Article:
The Pliocene Bouse Formation is discontinuously exposed in the lower Colorado River region and is a record of the first arrival of the Colorado River to the Gulf of California 5 million years ago. It consists broadly of a lower carbonate member (travertine, marl, and bioclastic units) and an upper siliciclastic member (claystone, mudstone, and Colorado River sands). This paper focuses on the basal travertine (synonymous with “tufa”) unit of the lower carbonate member. Because of its basal position and its chemical encrustation of pre-Bouse topography, the travertine can offer insight into the earliest depositional settings and may be a proxy for the composition of the waters that deposited the first Bouse carbonates. Hence the travertine unit, if it can be shown to preserve a primary geochemical signal, offers the potential to discriminate between alternative hypotheses for marine versus non-marine deposition of the Bouse carbonates of the Blythe Basin. This paper examines the geochemistry of the travertine unit using stable isotopes of carbon and oxygen, 87Sr/86Sr, petrographic examinations of thin sections, and microprobe traverses. Testing for diagenesis included subsampling techniques and textural studies using thin section examinations and SEM investigations.
The travertine unit forms an encrustation that drapes and mantles pre-Bouse topography, including volcanic bedrock and fanglomerates. The travertine unit is generally thin, often less than several meters thick although it can reach thicknesses of tens of meters. It is intermittent but fairly widespread in the Blythe Basin, the southernmost of the Bouse basins, and also is present in scattered locations in the more northern basins. Its facies include: porous tufa, microbialite domes (bioherms), vegetation-casts (charophytes of marsh and probable non-marine origin), and botryoidal travertine, all onlapped by and interfingered with marl and high energy bedforms of iv bioclastic sandstone that were deposited before the first arriving Colorado River sands. This Walther’s Law relationship suggests that the travertines are broadly coeval with the other facies in the basal carbonate unit of the Bouse Formation. Stable isotope data for travertine reveal a covariation of δ13C with δ18O and a spread of values between (+4,+2‰) and (-16, -9‰) for the southern Blythe Basin and a regression line with R2 = 0.63. Northern basin travertines have a similar covariation trend (R2 = 0.73). Travertines show multiple carbonate generations in thin section, but stable isotope analyses did not show continuous or regular differences in composition of subsamples. Silica diagenesis was observed in the Buzzard’s Peak area where the 4.834 Ma Lawlor Peak tuff is interbedded with carbonates, but this area showed overlapping carbonate chemistry to other areas, although somewhat more positive along the regression line. Compiled and new 87Sr/86Sr analyses show that the basal Bouse carbonates have non-marine values of ~ 0.711 (as opposed to 0.709 for seawater) in all carbonate facies (marls, bioclastic unit, travertine, and numerous fossil types). Double dissolution tests for 87Sr/86Sr values were performed in travertine and marl to evaluate potential diagenetic changes: these revealed little change in values (from 0.71051 to 0.71081; from 0.71056 to 0.71074; and from 0.71088 to 0.71088). Plots of δ18O versus 87Sr/86Sr and versus latitude show no covariation in 87Sr/86Sr over a wide range of δ18O and facies types.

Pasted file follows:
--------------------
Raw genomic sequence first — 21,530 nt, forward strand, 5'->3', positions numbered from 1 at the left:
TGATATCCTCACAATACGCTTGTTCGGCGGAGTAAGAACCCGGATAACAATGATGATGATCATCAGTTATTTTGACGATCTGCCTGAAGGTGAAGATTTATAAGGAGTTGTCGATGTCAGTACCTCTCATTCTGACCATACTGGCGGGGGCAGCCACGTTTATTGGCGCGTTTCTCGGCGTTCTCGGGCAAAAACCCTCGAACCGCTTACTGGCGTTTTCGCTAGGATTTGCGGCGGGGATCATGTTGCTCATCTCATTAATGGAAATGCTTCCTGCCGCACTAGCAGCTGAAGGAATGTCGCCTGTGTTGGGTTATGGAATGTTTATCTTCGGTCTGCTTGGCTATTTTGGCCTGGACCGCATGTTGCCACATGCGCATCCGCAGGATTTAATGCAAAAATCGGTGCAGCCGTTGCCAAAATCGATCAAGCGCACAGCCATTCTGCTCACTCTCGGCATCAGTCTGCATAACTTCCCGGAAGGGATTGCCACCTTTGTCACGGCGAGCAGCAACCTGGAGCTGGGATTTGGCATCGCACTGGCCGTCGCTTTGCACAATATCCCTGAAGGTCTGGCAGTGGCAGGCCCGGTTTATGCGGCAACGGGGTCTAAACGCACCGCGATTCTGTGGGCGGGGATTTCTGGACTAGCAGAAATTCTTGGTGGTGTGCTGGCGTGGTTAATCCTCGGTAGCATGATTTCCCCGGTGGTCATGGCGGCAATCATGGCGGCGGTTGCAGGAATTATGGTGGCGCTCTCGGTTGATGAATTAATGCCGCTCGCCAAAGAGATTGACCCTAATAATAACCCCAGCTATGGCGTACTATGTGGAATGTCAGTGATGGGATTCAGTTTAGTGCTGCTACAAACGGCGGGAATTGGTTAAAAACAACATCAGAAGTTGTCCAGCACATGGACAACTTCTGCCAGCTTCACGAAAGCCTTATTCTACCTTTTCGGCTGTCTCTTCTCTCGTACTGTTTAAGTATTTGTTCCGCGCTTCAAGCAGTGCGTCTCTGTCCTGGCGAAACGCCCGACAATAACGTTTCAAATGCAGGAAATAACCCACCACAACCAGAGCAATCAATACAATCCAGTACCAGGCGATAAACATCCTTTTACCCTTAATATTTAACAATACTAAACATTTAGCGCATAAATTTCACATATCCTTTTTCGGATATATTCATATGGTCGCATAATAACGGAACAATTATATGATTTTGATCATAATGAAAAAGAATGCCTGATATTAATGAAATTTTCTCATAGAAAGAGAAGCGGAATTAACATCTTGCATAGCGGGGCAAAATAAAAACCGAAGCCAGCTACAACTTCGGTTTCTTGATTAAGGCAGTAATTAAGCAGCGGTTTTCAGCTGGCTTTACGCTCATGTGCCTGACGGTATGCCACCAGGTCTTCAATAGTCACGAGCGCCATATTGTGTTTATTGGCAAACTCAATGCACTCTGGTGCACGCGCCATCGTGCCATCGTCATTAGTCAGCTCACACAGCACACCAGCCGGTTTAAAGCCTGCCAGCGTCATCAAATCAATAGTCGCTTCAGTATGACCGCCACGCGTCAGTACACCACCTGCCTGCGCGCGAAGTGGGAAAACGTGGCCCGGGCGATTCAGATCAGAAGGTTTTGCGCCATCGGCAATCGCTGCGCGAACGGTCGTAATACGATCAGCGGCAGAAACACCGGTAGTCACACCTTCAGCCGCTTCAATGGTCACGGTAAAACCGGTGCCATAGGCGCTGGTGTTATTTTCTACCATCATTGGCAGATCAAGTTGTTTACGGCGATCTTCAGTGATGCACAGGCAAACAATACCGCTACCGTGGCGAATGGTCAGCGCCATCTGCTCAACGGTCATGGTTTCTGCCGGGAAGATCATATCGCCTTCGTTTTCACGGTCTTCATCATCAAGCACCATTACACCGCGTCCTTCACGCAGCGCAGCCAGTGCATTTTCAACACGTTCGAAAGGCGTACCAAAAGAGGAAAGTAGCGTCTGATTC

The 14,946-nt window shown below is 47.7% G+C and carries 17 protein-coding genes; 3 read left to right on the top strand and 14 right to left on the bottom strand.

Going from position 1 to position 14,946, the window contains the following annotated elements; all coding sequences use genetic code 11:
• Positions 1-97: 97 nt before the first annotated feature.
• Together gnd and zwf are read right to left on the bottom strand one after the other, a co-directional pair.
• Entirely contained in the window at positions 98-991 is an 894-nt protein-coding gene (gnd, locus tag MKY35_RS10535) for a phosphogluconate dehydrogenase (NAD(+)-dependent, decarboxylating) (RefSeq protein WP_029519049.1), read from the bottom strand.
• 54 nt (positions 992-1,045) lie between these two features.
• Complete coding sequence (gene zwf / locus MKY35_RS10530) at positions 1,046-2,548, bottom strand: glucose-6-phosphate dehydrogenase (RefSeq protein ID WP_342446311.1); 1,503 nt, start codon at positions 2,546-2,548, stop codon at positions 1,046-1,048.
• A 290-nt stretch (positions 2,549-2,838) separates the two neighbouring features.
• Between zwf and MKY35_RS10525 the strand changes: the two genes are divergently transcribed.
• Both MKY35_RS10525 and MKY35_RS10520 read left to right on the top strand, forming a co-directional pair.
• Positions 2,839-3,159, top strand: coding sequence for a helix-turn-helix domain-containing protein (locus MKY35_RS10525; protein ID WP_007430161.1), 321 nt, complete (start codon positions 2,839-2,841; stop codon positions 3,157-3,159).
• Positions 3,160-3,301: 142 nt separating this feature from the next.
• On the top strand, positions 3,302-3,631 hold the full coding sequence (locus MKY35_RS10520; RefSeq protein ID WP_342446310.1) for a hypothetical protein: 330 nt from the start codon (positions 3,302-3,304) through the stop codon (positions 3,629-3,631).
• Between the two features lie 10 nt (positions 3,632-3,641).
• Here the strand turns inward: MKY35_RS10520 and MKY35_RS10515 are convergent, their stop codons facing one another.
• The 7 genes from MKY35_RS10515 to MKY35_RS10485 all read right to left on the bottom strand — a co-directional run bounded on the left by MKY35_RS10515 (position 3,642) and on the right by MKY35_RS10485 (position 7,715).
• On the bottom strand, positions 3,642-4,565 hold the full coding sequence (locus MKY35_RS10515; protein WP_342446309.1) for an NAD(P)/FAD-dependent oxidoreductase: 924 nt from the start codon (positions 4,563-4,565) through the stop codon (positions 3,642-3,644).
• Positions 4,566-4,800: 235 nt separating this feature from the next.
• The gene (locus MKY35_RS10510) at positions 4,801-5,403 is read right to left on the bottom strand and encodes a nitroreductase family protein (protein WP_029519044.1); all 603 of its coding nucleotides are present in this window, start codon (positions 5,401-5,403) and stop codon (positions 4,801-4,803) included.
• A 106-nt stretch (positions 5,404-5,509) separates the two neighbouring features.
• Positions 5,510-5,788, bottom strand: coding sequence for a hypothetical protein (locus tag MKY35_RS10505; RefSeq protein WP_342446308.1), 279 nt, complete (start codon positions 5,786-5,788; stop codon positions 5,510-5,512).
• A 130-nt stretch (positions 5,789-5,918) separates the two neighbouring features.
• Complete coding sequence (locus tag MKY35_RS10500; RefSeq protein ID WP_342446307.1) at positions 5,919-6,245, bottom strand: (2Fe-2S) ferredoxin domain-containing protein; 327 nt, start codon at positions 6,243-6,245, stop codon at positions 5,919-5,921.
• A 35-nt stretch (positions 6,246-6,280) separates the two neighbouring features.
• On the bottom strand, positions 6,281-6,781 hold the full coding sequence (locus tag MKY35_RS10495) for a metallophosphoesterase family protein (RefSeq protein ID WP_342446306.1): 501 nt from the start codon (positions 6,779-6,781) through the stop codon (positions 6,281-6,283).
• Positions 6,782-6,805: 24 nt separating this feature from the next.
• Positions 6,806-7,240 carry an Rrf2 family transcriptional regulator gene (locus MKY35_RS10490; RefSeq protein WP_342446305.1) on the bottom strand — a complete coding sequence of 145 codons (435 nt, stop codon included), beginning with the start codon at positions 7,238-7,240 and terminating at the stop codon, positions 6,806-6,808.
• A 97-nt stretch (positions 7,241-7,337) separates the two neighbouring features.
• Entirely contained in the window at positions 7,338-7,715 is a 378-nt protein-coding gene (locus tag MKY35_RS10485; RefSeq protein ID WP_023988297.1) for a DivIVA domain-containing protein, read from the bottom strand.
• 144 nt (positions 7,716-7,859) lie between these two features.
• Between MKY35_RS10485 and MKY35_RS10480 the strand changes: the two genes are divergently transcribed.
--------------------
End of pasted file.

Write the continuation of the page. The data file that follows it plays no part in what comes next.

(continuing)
The combined data are interpreted as showing only limited carbonate diagenesis within the basal travertine of the Bouse Formation such that carbonate geochemistry can be used as a proxy for the waters that deposited them. Two possibilities are examined to explain the covariation of δ18O with δ13C: 1) mixing of sea water (0, 0) and meteoric water (-16, -7); or 2) evaporation of basin water. We favor evaporation as the dominant explanation based on the similarity of travertine variation in northern (lacustrine) and southern (debated marine versus lacustrine) basins, the presence of non-marine charophytes in travertines, and absence of covariation between δ18O and 87Sr/86Sr, consistent with evaporation but not mixing. Radiogenic 87Sr/86Sr and the presence of localized zones of large volumes of travertine suggest influences from deeply circulated geothermal groundwaters. We do not rule out mixing of marine and non-marine waters in an estuarine environment to explain marine fossils and reported sequence stratigraphic and tidal sedimentary evidence, but the geochemical data are more consistent with the interpretation that the initial travertine deposition in multiple Bouse basins (and the travertine depositing waters) were dominantly non-marine.
Earth and Planetary Sciences
Level of Degree
Department of Earth and Planetary Sciences
First Committee Member (Chair)
Karl E. Karlstrom
Second Committee Member
Laura C. Crossey
Third Committee Member
Bouse, carbonate, diagenesis, stable isotopes
Ferguson, Christina. "Basal travertine of the Bouse Formation: Geochemistry, diagenesis and implications for the integration of the Colorado River." (2019). https://digitalrepository.unm.edu/eps_etds/276